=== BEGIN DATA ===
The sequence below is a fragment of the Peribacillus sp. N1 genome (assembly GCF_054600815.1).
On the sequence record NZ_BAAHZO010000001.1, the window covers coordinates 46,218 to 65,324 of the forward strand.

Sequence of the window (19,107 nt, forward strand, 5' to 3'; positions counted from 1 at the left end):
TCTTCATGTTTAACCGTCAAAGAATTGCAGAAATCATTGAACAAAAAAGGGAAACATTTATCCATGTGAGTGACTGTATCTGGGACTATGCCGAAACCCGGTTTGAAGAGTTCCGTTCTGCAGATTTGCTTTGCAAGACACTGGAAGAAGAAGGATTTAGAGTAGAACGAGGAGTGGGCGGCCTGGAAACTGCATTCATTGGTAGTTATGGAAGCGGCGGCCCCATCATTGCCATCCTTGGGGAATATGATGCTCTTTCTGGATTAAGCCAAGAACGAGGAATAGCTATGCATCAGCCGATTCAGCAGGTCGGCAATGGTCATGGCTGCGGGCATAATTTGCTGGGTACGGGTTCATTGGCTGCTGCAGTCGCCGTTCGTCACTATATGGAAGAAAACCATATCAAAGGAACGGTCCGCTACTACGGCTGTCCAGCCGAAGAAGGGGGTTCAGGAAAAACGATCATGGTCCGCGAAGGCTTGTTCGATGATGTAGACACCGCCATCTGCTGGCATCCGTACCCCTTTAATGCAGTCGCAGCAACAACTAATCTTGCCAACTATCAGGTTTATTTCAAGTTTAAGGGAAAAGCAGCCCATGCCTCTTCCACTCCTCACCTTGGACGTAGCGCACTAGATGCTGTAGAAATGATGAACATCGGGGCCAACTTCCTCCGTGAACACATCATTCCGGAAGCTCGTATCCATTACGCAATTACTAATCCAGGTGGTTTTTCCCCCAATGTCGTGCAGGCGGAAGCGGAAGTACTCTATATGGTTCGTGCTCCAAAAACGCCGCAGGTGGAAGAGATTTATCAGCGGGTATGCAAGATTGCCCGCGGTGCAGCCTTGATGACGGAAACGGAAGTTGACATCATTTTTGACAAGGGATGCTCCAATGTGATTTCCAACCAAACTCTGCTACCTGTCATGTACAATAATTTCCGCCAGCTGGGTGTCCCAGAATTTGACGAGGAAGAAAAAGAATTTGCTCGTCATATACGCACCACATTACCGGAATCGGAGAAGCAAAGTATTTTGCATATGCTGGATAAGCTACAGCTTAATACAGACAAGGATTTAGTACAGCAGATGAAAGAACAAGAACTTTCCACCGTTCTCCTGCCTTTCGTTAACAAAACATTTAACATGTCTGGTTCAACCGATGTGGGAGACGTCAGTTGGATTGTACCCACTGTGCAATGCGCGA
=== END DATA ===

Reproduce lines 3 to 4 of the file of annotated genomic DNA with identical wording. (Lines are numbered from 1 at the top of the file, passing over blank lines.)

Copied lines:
Sequence of the window (19,107 nt, forward strand, 5' to 3'; positions counted from 1 at the left end):
TCTTCATGTTTAACCGTCAAAGAATTGCAGAAATCATTGAACAAAAAAGGGAAACATTTATCCATGTGAGTGACTGTATCTGGGACTATGCCGAAACCCGGTTTGAAGAGTTCCGTTCTGCAGATTTGCTTTGCAAGACACTGGAAGAAGAAGGATTTAGAGTAGAACGAGGAGTGGGCGGCCTGGAAACTGCATTCATTGGTAGTTATGGAAGCGGCGGCCCCATCATTGCCATCCTTGGGGAATATGATGCTCTTTCTGGATTAAGCCAAGAACGAGGAATAGCTATGCATCAGCCGATTCAGCAGGTCGGCAATGGTCATGGCTGCGGGCATAATTTGCTGGGTACGGGTTCATTGGCTGCTGCAGTCGCCGTTCGTCACTATATGGAAGAAAACCATATCAAAGGAACGGTCCGCTACTACGGCTGTCCAGCCGAAGAAGGGGGTTCAGGAAAAACGATCATGGTCCGCGAAGGCTTGTTCGATGATGTAGACACCGCCATCTGCTGGCATCCGTACCCCTTTAATGCAGTCGCAGCAACAACTAATCTTGCCAACTATCAGGTTTATTTCAAGTTTAAGGGAAAAGCAGCCCATGCCTCTTCCACTCCTCACCTTGGACGTAGCGCACTAGATGCTGTAGAAATGATGAACATCGGGGCCAACTTCCTCCGTGAACACATCATTCCGGAAGCTCGTATCCATTACGCAATTACTAATCCAGGTGGTTTTTCCCCCAATGTCGTGCAGGCGGAAGCGGAAGTACTCTATATGGTTCGTGCTCCAAAAACGCCGCAGGTGGAAGAGATTTATCAGCGGGTATGCAAGATTGCCCGCGGTGCAGCCTTGATGACGGAAACGGAAGTTGACATCATTTTTGACAAGGGATGCTCCAATGTGATTTCCAACCAAACTCTGCTACCTGTCATGTACAATAATTTCCGCCAGCTGGGTGTCCCAGAATTTGACGAGGAAGAAAAAGAATTTGCTCGTCATATACGCACCACATTACCGGAATCGGAGAAGCAAAGTATTTTGCATATGCTGGATAAGCTACAGCTTAATACAGACAAGGATTTAGTACAGCAGATGAAAGAACAAGAACTTTCCACCGTTCTCCTGCCTTTCGTTAACAAAACATTTAACATGTCTGGTTCAACCGATGTGGGAGACGTCAGTTGGATTGTACCCACTGTGCAATGCGCGA